You may have noticed a petition doing the rounds to open up London’s disused underground railways (we’ve certainly been tweeting it like mad). It might surprise you to learn that there are no less than twenty-six disused stations underneath London: that’s a whole lotta disused space for a cramped city. (Who’s betting you’ll grumble about this fact the next time you’re crushed to within an inch of your life on a busy tube platform).

But, encouragingly, there are some plans in the pipeline (very weak, I know) to take on some of these disused railways. These are the Rail Mail tunnels. Originally a pneumatic railway (for those of you who, like me, didn’t know, pneumatic basically means propelling things around with compressed air), the tunnels were used to whiz around post for the Royal Mail. Unfortunately the rail was closed in 2002, after the Mail announced it was making some rather gigantic losses of £1.2m a day.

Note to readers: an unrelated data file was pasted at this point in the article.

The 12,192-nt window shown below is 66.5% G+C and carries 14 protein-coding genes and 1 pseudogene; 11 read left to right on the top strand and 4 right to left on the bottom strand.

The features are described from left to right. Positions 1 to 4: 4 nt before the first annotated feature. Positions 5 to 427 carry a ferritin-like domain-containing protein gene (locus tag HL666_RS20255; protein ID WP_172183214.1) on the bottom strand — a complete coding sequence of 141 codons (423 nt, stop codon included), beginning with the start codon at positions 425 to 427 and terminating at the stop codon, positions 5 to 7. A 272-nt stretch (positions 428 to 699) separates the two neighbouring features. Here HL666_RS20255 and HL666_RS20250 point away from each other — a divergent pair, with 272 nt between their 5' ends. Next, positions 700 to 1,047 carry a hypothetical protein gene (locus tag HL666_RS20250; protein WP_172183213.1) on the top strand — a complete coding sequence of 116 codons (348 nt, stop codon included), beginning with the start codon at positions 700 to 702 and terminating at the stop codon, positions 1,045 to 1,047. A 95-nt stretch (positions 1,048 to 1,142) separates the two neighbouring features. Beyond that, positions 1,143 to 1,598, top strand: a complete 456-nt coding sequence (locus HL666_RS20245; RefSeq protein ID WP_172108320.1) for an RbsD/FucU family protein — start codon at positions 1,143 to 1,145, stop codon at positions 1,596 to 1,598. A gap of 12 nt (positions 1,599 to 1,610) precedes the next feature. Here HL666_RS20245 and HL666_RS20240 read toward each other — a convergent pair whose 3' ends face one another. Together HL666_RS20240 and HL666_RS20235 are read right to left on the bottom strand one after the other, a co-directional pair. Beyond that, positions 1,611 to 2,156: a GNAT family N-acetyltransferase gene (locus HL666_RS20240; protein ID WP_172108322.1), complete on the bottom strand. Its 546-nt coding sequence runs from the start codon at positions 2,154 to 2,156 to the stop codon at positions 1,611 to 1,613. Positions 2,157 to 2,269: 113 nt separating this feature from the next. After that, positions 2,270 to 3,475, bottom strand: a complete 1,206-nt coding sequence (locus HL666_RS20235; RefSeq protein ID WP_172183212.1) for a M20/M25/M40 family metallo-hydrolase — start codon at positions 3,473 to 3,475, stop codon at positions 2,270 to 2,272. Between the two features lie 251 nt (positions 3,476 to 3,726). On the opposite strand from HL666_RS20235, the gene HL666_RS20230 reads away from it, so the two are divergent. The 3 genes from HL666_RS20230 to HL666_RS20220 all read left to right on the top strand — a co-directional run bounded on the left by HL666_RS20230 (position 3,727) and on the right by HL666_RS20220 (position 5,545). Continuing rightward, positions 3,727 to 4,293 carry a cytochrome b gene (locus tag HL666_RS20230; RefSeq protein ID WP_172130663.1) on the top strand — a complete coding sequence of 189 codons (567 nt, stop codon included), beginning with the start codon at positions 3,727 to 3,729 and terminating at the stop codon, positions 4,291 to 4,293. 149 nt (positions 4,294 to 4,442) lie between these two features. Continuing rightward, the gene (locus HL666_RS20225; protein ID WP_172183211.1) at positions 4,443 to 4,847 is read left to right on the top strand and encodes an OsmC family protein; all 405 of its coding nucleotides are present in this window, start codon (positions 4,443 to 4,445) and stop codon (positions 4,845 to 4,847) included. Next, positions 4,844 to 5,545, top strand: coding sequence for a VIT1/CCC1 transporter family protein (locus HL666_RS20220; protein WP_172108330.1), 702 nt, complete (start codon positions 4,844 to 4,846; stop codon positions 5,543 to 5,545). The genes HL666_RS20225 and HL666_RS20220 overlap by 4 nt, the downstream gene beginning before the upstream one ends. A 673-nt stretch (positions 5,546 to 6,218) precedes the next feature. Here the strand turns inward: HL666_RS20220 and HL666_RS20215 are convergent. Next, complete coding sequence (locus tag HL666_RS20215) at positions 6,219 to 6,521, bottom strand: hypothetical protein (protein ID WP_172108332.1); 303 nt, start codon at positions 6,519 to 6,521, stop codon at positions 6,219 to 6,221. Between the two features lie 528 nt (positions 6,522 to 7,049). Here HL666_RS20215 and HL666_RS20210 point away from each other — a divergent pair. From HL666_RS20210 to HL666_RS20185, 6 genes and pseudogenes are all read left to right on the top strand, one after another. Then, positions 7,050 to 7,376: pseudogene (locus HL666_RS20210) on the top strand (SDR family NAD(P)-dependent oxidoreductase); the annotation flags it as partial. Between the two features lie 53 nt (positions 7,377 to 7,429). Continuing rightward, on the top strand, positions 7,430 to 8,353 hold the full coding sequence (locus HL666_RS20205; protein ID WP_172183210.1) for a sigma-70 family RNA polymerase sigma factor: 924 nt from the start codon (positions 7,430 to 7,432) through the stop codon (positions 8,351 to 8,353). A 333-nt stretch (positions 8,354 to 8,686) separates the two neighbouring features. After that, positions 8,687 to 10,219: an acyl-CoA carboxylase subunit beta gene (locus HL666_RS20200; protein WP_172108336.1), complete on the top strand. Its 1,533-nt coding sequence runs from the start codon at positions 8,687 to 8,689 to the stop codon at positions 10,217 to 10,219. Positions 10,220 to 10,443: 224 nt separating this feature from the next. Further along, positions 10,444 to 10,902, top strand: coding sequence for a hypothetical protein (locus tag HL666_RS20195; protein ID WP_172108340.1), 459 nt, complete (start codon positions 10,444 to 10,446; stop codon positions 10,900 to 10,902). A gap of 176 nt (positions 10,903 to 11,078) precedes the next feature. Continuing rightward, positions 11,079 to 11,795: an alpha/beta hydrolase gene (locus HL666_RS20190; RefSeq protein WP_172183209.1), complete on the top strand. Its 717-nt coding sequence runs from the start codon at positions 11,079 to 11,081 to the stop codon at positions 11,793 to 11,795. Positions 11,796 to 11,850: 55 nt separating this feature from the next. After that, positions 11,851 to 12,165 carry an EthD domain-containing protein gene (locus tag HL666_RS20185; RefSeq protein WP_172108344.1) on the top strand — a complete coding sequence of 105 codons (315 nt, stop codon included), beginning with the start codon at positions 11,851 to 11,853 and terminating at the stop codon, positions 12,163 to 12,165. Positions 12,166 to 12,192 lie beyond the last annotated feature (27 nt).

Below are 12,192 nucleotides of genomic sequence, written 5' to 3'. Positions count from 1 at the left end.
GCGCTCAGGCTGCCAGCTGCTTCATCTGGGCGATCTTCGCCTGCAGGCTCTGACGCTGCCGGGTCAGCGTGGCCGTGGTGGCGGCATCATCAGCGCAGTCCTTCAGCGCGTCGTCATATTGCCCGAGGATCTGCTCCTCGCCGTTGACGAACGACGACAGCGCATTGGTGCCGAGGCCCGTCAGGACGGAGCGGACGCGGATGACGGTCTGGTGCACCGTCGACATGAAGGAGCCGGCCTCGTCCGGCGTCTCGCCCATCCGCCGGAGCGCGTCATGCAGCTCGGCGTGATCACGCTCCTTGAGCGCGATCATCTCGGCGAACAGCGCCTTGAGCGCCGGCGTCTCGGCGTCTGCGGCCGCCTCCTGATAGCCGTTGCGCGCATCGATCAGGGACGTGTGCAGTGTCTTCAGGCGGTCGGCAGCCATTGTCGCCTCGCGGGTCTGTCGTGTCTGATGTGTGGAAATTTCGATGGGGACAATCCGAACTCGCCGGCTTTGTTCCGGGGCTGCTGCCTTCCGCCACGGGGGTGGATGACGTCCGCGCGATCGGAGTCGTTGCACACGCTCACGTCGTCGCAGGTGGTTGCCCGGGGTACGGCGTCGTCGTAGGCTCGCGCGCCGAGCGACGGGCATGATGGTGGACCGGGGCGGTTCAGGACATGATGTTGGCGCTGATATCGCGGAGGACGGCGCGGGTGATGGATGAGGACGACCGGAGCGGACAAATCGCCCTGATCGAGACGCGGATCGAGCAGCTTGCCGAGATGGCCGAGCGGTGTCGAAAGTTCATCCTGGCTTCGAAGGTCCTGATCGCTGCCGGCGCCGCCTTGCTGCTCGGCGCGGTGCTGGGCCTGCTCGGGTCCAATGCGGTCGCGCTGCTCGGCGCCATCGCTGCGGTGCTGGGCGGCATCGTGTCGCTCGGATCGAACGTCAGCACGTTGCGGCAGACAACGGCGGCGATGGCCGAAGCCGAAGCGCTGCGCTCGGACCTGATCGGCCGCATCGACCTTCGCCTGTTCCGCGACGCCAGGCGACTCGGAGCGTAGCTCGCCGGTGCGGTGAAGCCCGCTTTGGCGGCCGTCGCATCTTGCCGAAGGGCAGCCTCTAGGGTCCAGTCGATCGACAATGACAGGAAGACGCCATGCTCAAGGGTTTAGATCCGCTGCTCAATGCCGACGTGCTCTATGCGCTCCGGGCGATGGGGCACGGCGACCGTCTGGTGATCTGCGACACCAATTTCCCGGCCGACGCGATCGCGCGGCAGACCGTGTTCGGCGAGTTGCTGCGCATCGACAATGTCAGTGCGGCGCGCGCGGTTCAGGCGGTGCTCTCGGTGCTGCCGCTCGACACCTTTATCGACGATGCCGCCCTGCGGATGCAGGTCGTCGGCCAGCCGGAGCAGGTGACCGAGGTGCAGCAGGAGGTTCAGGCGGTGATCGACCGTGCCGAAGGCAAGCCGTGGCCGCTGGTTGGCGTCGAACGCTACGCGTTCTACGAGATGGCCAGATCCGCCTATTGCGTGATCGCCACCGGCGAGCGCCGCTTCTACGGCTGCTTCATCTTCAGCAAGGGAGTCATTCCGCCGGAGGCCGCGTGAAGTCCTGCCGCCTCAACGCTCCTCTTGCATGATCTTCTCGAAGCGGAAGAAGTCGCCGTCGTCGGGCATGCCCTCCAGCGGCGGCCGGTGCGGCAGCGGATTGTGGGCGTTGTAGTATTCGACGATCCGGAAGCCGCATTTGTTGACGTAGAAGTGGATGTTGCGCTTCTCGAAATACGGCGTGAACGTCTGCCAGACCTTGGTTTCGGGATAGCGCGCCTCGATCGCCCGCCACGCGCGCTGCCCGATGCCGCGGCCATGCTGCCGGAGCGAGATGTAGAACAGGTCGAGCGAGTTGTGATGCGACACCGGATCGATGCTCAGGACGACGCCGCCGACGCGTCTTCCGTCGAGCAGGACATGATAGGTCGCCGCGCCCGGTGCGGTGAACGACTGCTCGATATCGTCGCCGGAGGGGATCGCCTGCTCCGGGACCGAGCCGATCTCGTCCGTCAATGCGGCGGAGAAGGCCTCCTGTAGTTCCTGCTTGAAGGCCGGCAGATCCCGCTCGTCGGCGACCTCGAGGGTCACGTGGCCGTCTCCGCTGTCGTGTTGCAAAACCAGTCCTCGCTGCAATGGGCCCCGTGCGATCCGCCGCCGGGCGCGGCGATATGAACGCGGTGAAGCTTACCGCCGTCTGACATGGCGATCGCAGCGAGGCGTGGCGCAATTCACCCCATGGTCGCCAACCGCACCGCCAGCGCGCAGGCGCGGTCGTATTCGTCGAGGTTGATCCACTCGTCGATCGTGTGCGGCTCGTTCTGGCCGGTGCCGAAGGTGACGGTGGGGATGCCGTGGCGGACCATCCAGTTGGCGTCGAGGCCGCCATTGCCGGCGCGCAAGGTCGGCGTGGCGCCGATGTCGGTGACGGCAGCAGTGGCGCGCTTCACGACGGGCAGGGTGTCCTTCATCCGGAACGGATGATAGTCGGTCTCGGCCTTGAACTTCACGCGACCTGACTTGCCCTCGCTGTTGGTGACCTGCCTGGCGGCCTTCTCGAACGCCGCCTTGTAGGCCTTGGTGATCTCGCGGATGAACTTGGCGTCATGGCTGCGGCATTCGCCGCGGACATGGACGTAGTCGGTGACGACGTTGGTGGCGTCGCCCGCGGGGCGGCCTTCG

Since then, the tunnels have remained empty, apart from a group of subterranean obsessives who broke into the tunnels in 2000… and posted the photos on the web.

But now their future may be on the up! (The tunnels, not the subterranean obsessives) London High Line disused space architecture competition, inspired by the success of the New York High Line competition, announced it’s winner last month. And it was… A mushroom garden! Yep, that’s right. Now, before you start quipping about how that isn’t architecture, that’s just damp and neglect, just hear me out.

Fletcher Priest architects beat a number of spanking great ideas from lido canals to bus stop roof gardens. There would be Perspex mushrooms at street level to let in the sunlight for what we all know from biology is _photosynthesis. _We the public would be able to traverse the tunnels, admiring the various fungi.

Which do you think should have won? And do we think it will ever be realised?